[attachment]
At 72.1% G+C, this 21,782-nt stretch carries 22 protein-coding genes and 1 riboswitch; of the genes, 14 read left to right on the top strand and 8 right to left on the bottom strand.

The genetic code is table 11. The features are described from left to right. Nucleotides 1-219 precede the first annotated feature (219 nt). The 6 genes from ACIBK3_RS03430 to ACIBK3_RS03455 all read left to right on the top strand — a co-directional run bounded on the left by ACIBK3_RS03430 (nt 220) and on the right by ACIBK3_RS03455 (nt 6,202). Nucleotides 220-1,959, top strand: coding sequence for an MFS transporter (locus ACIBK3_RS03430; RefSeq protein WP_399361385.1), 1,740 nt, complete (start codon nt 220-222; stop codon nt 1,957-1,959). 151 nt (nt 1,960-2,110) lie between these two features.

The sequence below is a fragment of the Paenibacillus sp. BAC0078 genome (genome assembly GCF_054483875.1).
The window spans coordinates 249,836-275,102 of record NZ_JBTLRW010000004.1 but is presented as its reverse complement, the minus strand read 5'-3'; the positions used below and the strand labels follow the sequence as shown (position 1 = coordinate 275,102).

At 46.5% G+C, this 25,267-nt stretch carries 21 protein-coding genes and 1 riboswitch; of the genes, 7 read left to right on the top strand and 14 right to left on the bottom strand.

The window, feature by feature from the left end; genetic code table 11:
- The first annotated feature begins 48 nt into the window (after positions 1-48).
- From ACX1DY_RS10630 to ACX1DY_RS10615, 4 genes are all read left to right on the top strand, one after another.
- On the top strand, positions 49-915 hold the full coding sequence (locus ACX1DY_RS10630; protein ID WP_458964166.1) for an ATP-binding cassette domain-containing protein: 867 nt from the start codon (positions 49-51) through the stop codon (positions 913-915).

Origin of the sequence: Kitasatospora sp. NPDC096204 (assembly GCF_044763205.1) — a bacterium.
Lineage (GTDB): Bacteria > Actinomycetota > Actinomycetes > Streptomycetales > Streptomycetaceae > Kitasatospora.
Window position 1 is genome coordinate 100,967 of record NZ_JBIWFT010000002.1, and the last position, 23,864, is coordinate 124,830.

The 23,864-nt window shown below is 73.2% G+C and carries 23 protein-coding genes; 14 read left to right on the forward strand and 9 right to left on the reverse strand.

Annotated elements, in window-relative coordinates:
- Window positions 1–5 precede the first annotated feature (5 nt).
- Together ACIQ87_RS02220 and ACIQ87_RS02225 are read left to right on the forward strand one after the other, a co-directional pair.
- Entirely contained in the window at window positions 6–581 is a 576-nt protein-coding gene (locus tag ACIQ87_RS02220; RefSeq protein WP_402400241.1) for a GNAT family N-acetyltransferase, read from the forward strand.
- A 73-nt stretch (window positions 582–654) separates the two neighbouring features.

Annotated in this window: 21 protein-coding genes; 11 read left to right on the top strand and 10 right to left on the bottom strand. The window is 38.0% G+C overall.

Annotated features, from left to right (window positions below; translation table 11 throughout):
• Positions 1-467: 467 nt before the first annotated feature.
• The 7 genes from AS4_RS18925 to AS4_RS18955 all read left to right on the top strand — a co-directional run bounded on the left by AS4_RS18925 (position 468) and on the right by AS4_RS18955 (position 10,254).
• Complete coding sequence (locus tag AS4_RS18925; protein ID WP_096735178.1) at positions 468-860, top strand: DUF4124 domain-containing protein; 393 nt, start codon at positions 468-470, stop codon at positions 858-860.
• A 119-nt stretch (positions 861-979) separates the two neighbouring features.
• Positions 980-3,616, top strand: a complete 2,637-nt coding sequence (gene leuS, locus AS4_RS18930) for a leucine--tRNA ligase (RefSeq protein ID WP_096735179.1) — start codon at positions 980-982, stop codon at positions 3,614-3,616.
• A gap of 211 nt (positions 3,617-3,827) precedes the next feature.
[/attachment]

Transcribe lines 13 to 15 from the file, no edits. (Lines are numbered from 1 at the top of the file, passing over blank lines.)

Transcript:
The 23,864-nt window shown below is 73.2% G+C and carries 23 protein-coding genes; 14 read left to right on the forward strand and 9 right to left on the reverse strand.

Annotated elements, in window-relative coordinates:
- Window positions 1–5 precede the first annotated feature (5 nt).